Been experiencing weird pressure in my general appendix area, which I'm hoping is not appendicitis looming overhead. My urine analysis and physical exam came out normal, but I'm still feeling some pressure where my appendix is. Also got blood drawn, which might reveal some more info, but as of right now I've been experiencing a knot on the right side of my abdomen.
On the off chance I do have an inflamed appendix for whatever reason (my diet has been impeccable lately, not sure why this would occur all of a sudden) I'll have to get scanned and I would have for the hundreds of dollars i spent on probiotics to go down the drain.
Not like you need your appendix anyway, but obviously I'd like to avoid any unnecessary medical procedures and bills.
asked byBoneBrothFast (5150)
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on October 14, 2012
at 02:57 PM
I'm an fMRI researcher, and I cannot imagine any way in which the strong magnet of the MRI could affect your gut bacteria. I'm less certain about the CAT scan because it's not my area of expertise. I remember when I had one done about 15 years ago, the contrast agent used was molybdenum. And high doses of molybdenum shouldn't deplete bacterial populations in the gut. I don't know what contrast agents are used nowadays, and I don't know what the x-rays would do. If it were me in your position, I would get the scans done. As a person with celiac disease who went 2 years of diarrhea before going gluten free and being diagnosed, I'm very protective of keeping my gut healthy. I turned down a colonoscopy because I think the process of cleaning you out for the procedure is too damaging to the gut flora, but I would get an fMRI or CAT scan without blinking an eye.
on October 20, 2012
at 06:23 PM
- I highly doubt the CT scan would cause any disruptions to your gut microbiome. The unit of Gray (gy) is used to evaluate the strength of the radiation applied. The magnitude of the radiation dose is significantly different between those used to perform imaging and those to sterilize food. According to a cited wikipedia reference, radiation on the order of 0.01 Gy, and rarely exceeding 0.1 Gy is common for CT scans. According to a Mettler Toledo article (a large instrument manufacturer), food irradiation typically is around 1000-3000 Gy. This means that it is anywhere for 10K to 100K less intense radiation for the CT scan than the food irradiation.
- MRI is also not likely to disrupt your guy bacteria. I'm not seeing a way that it would seriously affect the bacteria as it is primarily aligning electrons, not exciting or inducing any significant energy changes.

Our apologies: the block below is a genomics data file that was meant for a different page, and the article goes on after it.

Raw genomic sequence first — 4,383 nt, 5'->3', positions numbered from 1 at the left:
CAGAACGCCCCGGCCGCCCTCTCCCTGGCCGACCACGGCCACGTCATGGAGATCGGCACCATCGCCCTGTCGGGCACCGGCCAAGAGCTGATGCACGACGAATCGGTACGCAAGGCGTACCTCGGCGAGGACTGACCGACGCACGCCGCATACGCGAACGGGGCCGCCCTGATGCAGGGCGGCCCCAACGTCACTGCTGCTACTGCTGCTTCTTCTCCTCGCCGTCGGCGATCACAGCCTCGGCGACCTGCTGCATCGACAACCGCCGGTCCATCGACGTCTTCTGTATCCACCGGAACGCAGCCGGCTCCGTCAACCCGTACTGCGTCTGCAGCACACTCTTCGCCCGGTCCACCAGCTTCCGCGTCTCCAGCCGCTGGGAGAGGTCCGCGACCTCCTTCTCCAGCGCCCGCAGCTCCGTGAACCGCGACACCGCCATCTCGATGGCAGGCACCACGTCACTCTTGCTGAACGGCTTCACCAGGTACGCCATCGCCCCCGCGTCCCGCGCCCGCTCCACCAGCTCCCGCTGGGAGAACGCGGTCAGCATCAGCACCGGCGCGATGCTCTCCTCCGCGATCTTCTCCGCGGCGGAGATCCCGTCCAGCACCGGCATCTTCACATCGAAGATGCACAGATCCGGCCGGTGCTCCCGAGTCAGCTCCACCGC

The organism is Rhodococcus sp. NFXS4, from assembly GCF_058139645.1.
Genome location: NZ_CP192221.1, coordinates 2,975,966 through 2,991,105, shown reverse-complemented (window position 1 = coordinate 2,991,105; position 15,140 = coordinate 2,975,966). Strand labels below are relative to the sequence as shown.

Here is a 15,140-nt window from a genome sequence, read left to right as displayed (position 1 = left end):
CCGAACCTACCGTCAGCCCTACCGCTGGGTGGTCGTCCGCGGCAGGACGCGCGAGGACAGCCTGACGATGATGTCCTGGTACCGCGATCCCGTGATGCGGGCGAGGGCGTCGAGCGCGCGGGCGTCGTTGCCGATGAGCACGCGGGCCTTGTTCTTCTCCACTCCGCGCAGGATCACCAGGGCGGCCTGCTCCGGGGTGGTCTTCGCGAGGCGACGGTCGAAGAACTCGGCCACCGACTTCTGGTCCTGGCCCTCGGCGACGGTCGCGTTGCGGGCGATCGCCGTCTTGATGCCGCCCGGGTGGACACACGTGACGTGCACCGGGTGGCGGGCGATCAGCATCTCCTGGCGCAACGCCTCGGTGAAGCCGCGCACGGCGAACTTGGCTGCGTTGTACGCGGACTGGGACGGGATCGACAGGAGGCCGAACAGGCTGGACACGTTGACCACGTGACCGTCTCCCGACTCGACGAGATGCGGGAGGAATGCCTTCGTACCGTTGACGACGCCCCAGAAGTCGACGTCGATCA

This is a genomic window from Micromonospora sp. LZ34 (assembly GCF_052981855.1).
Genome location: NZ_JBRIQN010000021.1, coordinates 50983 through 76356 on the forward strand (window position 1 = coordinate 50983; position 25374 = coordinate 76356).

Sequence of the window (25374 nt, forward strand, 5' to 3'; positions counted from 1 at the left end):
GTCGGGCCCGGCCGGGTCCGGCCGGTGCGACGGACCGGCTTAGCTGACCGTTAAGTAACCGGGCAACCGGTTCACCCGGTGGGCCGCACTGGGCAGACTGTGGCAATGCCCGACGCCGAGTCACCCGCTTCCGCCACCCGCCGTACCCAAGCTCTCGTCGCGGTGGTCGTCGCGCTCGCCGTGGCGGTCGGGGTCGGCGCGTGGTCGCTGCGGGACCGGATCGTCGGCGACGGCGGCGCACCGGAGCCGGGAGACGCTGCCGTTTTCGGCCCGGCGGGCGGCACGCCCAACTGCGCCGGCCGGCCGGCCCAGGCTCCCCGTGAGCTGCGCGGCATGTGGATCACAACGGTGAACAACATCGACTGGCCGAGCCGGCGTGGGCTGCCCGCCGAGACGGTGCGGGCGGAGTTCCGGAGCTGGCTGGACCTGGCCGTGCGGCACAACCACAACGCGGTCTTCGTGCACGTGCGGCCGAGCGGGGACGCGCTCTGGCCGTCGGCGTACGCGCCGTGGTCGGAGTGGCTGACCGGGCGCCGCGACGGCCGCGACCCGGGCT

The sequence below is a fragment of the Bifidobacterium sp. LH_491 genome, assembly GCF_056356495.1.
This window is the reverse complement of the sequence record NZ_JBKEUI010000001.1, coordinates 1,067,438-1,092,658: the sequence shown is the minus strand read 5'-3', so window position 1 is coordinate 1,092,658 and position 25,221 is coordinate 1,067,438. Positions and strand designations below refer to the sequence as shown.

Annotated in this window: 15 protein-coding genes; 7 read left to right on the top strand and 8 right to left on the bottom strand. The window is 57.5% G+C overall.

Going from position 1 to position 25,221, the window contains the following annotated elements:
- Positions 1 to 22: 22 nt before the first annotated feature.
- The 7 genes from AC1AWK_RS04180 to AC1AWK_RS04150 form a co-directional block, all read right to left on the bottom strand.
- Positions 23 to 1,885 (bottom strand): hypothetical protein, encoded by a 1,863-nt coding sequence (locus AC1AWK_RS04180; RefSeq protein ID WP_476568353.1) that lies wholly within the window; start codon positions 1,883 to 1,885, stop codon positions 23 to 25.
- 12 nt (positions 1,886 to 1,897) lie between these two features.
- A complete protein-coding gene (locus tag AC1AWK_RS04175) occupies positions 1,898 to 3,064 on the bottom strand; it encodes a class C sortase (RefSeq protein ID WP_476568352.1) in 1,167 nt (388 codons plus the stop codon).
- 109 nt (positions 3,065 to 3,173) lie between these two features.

- Even if a few of the microbes do die, it is more about population and diversity than overall numbers. Assuming there isn't some bacteria that happens to be both critical to health and highly susceptible to radiation, a few deaths is nothing out of the ordinary and they will be quickly replaced. Any information obtained for the scanning will likely be much more useful than tiny chance of death of a few microbes.
on October 14, 2012
at 07:55 PM
Typically CT scans are seen as a non-invasive procedure, but I have never seen anything specifically speaking about whether the radiation actually is harmful to intestinal flora.
However, X-Rays definitely can attack and kill bacteria. Irradiation of food using electromagnetic radiation less than 15 nanometers, known as radiolysis, has been known about and used for a very long time -- here's a paper from 1930 -- http://www.ncbi.nlm.nih.gov/pmc/articles/PMC2131872/pdf/435.pdf.
on September 29, 2012
at 09:18 PM
(NOT AN ANSWER, JUST A COMMENT)
I have read somewhere that you need your appendix. It has a very important role in immune system. I am not sure what exactly it does, but I recall (I could be wrong though) that's where all you good bacteria guys hide when something happens to your gut. Once it is "safe", the intestines get repopulated by bacteria starting from the appendix.
on October 16, 2012
at 01:45 AM
if u have pain with right hip flexion while lying on your back and/or start to see signs of infection (fever, malaise, chills), just go see the doc. tell him/her your concern about the imaging and ask for an ultrasound. they are quick, portable, and more and more clinicians are using them to make bedside diagnoses. the etiology of appendicitis is just from obstruction of the appendix lumen. it just happens...the combination of food, timing, position of the body while digesting, relative GI motility, etc. so looking for answers in your diet is probably not going to be very helpful